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Reviewing The Brew: My FanSided 2020 Mock Hall Of Fame Ballot

COOPERSTOWN, NEW YORK - JULY 21: Inductees (from left) Harold Baines, Lee Smith, Edgar Martinez, Mike Mussina, Mariano Rivera and Brandy Halladay, wife the late Roy Halladay, pose with their plaques during the Baseball Hall of Fame induction ceremony at Clark Sports Center on July 21, 2019 in Cooperstown, New York. (Photo by Jim McIsaac/Getty Images)
COOPERSTOWN, NEW YORK - JULY 21: Inductees (from left) Harold Baines, Lee Smith, Edgar Martinez, Mike Mussina, Mariano Rivera and Brandy Halladay, wife the late Roy Halladay, pose with their plaques during the Baseball Hall of Fame induction ceremony at Clark Sports Center on July 21, 2019 in Cooperstown, New York. (Photo by Jim McIsaac/Getty Images) /
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The National Baseball Hall Of Fame is about to announce it’s Class of 2020 in the coming days, and we here at FanSided decided to make a ballot process of our own.

The BBWAA is in charge of voting on the candidates for the baseball Hall of Fame each year. 75% of all votes is required for induction. There are 425 ballots that were cast for them this year.

The MLB site experts here at FanSided, myself included, cast our ballots and gave our explanations for why we voted for certain candidates. The results of the balloting can be found here.

Personally, I voted for six players.

Yes, I am one of those voters that believes known PED users should not be elected to the Hall of Fame, so Barry Bonds and Roger Clemens will not appear on my ballot. The excuse that “so many others were doing it” doesn’t make it right.

My HoF Ballot

Derek Jeter

An obvious Hall of Fame case if there ever was one. Jeter’s Yankees teammate Mariano Rivera was the first unanimous selection to the Hall last year and Derek Jeter is currently tracking to be the second one to do so. In our FanSided balloting, Jeter fell just shy of unanimity, but he was on my ballot, so it’s not my fault.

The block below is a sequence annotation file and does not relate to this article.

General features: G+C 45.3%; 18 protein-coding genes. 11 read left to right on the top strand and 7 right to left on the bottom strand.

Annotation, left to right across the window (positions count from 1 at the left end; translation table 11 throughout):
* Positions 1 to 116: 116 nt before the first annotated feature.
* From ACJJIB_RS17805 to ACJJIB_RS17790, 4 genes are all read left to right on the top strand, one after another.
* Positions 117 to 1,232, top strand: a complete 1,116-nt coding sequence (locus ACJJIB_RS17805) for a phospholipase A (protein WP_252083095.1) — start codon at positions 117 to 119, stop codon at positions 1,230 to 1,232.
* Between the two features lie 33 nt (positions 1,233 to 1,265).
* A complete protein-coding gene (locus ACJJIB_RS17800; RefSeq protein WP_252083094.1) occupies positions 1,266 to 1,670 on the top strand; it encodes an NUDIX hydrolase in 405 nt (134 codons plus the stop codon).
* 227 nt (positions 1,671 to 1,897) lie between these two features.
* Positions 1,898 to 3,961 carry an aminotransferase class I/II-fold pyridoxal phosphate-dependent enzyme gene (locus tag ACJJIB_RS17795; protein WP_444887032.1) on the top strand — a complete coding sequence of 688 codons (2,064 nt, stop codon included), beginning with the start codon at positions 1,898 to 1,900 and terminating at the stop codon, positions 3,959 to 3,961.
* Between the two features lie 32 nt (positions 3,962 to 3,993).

Over 3,000 hits in his career, playing the most physically demanding position in baseball for 20 years, winning five Gold Gloves, and performing as the “Face of Baseball” for his entire career, all with the New York Yankees.

It’s a special career and Jeter is a special player and an easy HoF call.

Larry Walker

In his final year on the ballot, Larry Walker is certainly deserving of induction in my eyes. The numbers that he put up over his career are Hall of Fame worthy, and the altitude bias is a little overplayed for me. Sure his numbers were better at home, but he posted an .865 OPS on the road in his career, which is excellent.

Walker owns an OBP of .400 over his career with a 141 OPS+. Jeter, meanwhile, had a career OPS+ of just 115. Let’s not forget Walker’s defensive ability. He was a seven-time Gold Glove winner in right field.

Also, let’s look at Hall of Fame worthiness stats. Jay Jaffe’s JAWS scoring system has Walker ranked as the 10th best right fielder of all time. There are 26 right fielders in the HoF, and Walker is the highest ranked of any RF that’s not in the Hall. He has a higher 7-year peak WAR, total WAR, JAWS score, and offensive WAR than other HoFers like Tony Gwynn and Vladimir Guerrero.

Walker has an above-average career WAR, seven year peak WAR, and JAWS score for right fielders. He has all the numbers necessary to earn induction into Cooperstown.

Todd Helton

Todd Helton is another player for me that I believe is deserving of induction, despite playing the entirety of his career in Colorado. His .855 road OPS is similar to Walker’s career on the road and Helton has some great career numbers.